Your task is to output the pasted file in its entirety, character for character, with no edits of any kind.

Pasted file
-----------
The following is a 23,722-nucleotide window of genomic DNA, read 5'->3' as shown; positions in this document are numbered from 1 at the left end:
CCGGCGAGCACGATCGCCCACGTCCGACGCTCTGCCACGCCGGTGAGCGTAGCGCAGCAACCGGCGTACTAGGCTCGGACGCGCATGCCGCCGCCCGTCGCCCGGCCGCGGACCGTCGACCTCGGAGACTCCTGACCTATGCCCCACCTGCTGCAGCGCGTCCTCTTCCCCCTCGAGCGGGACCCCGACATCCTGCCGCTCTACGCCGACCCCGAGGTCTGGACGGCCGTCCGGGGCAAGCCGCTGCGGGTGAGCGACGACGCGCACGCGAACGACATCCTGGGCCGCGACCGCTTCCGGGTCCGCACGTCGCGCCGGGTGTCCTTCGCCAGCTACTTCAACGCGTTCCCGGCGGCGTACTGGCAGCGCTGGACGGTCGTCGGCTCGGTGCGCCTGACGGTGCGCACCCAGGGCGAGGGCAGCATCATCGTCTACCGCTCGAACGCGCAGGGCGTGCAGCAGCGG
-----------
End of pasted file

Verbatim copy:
The following is a 23,722-nucleotide window of genomic DNA, read 5'->3' as shown; positions in this document are numbered from 1 at the left end:
CCGGCGAGCACGATCGCCCACGTCCGACGCTCTGCCACGCCGGTGAGCGTAGCGCAGCAACCGGCGTACTAGGCTCGGACGCGCATGCCGCCGCCCGTCGCCCGGCCGCGGACCGTCGACCTCGGAGACTCCTGACCTATGCCCCACCTGCTGCAGCGCGTCCTCTTCCCCCTCGAGCGGGACCCCGACATCCTGCCGCTCTACGCCGACCCCGAGGTCTGGACGGCCGTCCGGGGCAAGCCGCTGCGGGTGAGCGACGACGCGCACGCGAACGACATCCTGGGCCGCGACCGCTTCCGGGTCCGCACGTCGCGCCGGGTGTCCTTCGCCAGCTACTTCAACGCGTTCCCGGCGGCGTACTGGCAGCGCTGGACGGTCGTCGGCTCGGTGCGCCTGACGGTGCGCACCCAGGGCGAGGGCAGCATCATCGTCTACCGCTCGAACGCGCAGGGCGTGCAGCAGCGG